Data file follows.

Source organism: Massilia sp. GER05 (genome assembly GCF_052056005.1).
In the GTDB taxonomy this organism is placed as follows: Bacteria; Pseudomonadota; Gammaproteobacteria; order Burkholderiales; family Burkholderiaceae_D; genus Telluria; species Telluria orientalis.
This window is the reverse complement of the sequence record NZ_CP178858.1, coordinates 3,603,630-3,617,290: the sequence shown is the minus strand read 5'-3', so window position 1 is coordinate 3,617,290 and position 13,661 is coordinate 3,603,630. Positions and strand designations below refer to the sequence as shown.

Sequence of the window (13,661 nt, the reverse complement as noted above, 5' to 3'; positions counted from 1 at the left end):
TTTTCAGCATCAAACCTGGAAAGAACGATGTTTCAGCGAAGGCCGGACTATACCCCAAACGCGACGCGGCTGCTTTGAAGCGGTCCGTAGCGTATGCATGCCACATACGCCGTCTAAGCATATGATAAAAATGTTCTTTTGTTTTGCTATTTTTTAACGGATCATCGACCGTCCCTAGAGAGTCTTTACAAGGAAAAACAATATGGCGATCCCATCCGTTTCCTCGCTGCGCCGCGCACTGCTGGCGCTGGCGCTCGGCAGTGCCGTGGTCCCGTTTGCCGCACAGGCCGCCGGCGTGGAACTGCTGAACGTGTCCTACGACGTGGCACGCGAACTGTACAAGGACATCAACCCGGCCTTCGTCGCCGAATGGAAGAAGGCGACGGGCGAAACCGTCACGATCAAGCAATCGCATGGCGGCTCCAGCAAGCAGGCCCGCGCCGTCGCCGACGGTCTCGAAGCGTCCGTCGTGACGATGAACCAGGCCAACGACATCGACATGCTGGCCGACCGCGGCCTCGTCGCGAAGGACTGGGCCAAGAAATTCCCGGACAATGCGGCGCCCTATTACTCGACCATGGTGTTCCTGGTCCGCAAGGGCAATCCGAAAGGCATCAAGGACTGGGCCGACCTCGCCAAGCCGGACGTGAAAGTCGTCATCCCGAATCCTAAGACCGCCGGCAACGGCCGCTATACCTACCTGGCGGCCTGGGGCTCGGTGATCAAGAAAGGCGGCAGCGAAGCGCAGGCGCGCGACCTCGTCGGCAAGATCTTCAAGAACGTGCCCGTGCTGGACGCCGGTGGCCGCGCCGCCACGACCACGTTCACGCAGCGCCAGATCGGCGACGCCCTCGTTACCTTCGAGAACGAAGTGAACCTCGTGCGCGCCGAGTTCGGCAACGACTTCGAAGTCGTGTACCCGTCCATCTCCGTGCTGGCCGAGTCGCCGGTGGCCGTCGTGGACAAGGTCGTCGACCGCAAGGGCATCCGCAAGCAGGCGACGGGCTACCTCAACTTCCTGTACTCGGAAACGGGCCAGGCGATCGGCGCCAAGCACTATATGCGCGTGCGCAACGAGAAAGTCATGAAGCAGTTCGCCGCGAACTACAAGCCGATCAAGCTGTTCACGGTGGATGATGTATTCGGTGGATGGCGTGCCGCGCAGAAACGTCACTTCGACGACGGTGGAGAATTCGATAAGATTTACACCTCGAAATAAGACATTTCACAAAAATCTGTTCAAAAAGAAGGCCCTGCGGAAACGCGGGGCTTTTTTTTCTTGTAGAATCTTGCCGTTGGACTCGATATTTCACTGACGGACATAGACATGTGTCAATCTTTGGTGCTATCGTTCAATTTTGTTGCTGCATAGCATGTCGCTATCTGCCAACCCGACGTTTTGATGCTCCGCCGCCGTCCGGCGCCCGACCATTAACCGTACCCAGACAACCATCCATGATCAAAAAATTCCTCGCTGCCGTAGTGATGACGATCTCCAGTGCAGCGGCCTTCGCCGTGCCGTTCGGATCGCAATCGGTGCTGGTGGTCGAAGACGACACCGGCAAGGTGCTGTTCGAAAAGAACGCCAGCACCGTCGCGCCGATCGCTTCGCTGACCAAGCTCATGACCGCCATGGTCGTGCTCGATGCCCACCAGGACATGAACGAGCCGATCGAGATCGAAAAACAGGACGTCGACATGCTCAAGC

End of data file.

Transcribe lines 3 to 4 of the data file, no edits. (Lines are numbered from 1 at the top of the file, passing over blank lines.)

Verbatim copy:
This window is the reverse complement of the sequence record NZ_CP178858.1, coordinates 3,603,630-3,617,290: the sequence shown is the minus strand read 5'-3', so window position 1 is coordinate 3,617,290 and position 13,661 is coordinate 3,603,630. Positions and strand designations below refer to the sequence as shown.

Sequence of the window (13,661 nt, the reverse complement as noted above, 5' to 3'; positions counted from 1 at the left end):